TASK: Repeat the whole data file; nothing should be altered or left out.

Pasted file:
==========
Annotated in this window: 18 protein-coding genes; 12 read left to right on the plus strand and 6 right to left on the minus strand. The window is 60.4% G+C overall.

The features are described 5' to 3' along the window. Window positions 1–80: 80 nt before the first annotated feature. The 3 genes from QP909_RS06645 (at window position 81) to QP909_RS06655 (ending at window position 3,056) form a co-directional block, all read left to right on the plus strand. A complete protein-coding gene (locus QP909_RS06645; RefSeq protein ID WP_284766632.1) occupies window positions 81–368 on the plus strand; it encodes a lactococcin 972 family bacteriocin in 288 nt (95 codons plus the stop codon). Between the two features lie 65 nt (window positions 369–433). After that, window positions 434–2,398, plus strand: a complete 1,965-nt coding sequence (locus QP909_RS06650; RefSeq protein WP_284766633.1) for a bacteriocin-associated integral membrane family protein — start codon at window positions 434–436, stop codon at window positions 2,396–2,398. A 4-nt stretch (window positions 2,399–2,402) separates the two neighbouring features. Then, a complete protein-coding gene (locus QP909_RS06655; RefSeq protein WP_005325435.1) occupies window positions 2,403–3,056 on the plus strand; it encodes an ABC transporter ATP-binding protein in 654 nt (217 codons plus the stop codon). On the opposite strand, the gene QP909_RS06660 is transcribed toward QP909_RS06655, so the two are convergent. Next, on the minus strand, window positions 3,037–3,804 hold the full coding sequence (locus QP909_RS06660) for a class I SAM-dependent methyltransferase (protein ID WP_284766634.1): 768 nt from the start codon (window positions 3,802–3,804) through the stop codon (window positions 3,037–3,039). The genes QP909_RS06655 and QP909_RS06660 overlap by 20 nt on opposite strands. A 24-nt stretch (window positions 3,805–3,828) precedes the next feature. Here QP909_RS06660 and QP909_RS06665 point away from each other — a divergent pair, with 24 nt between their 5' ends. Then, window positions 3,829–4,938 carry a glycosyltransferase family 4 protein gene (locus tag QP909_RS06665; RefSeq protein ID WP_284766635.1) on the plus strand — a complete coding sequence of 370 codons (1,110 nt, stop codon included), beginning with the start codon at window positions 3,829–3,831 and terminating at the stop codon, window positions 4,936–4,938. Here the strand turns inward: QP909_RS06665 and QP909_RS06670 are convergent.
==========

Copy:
Annotated in this window: 18 protein-coding genes; 12 read left to right on the plus strand and 6 right to left on the minus strand. The window is 60.4% G+C overall.

The features are described 5' to 3' along the window. Window positions 1–80: 80 nt before the first annotated feature. The 3 genes from QP909_RS06645 (at window position 81) to QP909_RS06655 (ending at window position 3,056) form a co-directional block, all read left to right on the plus strand. A complete protein-coding gene (locus QP909_RS06645; RefSeq protein ID WP_284766632.1) occupies window positions 81–368 on the plus strand; it encodes a lactococcin 972 family bacteriocin in 288 nt (95 codons plus the stop codon). Between the two features lie 65 nt (window positions 369–433). After that, window positions 434–2,398, plus strand: a complete 1,965-nt coding sequence (locus QP909_RS06650; RefSeq protein WP_284766633.1) for a bacteriocin-associated integral membrane family protein — start codon at window positions 434–436, stop codon at window positions 2,396–2,398. A 4-nt stretch (window positions 2,399–2,402) separates the two neighbouring features. Then, a complete protein-coding gene (locus QP909_RS06655; RefSeq protein WP_005325435.1) occupies window positions 2,403–3,056 on the plus strand; it encodes an ABC transporter ATP-binding protein in 654 nt (217 codons plus the stop codon). On the opposite strand, the gene QP909_RS06660 is transcribed toward QP909_RS06655, so the two are convergent. Next, on the minus strand, window positions 3,037–3,804 hold the full coding sequence (locus QP909_RS06660) for a class I SAM-dependent methyltransferase (protein ID WP_284766634.1): 768 nt from the start codon (window positions 3,802–3,804) through the stop codon (window positions 3,037–3,039). The genes QP909_RS06655 and QP909_RS06660 overlap by 20 nt on opposite strands. A 24-nt stretch (window positions 3,805–3,828) precedes the next feature. Here QP909_RS06660 and QP909_RS06665 point away from each other — a divergent pair, with 24 nt between their 5' ends. Then, window positions 3,829–4,938 carry a glycosyltransferase family 4 protein gene (locus tag QP909_RS06665; RefSeq protein ID WP_284766635.1) on the plus strand — a complete coding sequence of 370 codons (1,110 nt, stop codon included), beginning with the start codon at window positions 3,829–3,831 and terminating at the stop codon, window positions 4,936–4,938. Here the strand turns inward: QP909_RS06665 and QP909_RS06670 are convergent.